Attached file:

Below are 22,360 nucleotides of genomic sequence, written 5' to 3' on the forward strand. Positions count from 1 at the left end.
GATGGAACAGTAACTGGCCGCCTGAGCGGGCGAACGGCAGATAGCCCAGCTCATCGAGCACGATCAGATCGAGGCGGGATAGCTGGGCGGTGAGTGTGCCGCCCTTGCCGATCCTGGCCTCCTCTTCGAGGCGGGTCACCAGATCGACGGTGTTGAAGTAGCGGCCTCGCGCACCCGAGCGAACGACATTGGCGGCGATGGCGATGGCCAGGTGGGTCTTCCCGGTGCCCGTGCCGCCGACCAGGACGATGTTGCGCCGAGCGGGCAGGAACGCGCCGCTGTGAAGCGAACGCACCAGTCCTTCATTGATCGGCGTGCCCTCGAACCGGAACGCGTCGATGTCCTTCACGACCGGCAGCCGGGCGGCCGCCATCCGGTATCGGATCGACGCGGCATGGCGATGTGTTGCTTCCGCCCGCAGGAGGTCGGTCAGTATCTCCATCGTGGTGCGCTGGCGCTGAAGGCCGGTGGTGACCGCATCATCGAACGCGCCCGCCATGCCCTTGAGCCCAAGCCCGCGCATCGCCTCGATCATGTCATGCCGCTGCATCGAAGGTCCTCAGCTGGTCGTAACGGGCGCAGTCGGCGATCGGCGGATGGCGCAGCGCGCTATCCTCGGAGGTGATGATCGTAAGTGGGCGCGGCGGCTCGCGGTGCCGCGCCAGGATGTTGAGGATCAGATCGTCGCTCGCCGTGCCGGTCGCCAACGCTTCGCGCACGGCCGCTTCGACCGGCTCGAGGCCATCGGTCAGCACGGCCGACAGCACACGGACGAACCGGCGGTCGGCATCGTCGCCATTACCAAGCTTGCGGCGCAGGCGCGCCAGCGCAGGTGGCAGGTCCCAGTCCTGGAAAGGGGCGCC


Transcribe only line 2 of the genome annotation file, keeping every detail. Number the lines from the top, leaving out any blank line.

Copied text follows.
GATGGAACAGTAACTGGCCGCCTGAGCGGGCGAACGGCAGATAGCCCAGCTCATCGAGCACGATCAGATCGAGGCGGGATAGCTGGGCGGTGAGTGTGCCGCCCTTGCCGATCCTGGCCTCCTCTTCGAGGCGGGTCACCAGATCGACGGTGTTGAAGTAGCGGCCTCGCGCACCCGAGCGAACGACATTGGCGGCGATGGCGATGGCCAGGTGGGTCTTCCCGGTGCCCGTGCCGCCGACCAGGACGATGTTGCGCCGAGCGGGCAGGAACGCGCCGCTGTGAAGCGAACGCACCAGTCCTTCATTGATCGGCGTGCCCTCGAACCGGAACGCGTCGATGTCCTTCACGACCGGCAGCCGGGCGGCCGCCATCCGGTATCGGATCGACGCGGCATGGCGATGTGTTGCTTCCGCCCGCAGGAGGTCGGTCAGTATCTCCATCGTGGTGCGCTGGCGCTGAAGGCCGGTGGTGACCGCATCATCGAACGCGCCCGCCATGCCCTTGAGCCCAAGCCCGCGCATCGCCTCGATCATGTCATGCCGCTGCATCGAAGGTCCTCAGCTGGTCGTAACGGGCGCAGTCGGCGATCGGCGGATGGCGCAGCGCGCTATCCTCGGAGGTGATGATCGTAAGTGGGCGCGGCGGCTCGCGGTGCCGCGCCAGGATGTTGAGGATCAGATCGTCGCTCGCCGTGCCGGTCGCCAACGCTTCGCGCACGGCCGCTTCGACCGGCTCGAGGCCATCGGTCAGCACGGCCGACAGCACACGGACGAACCGGCGGTCGGCATCGTCGCCATTACCAAGCTTGCGGCGCAGGCGCGCCAGCGCAGGTGGCAGGTCCCAGTCCTGGAAAGGGGCGCC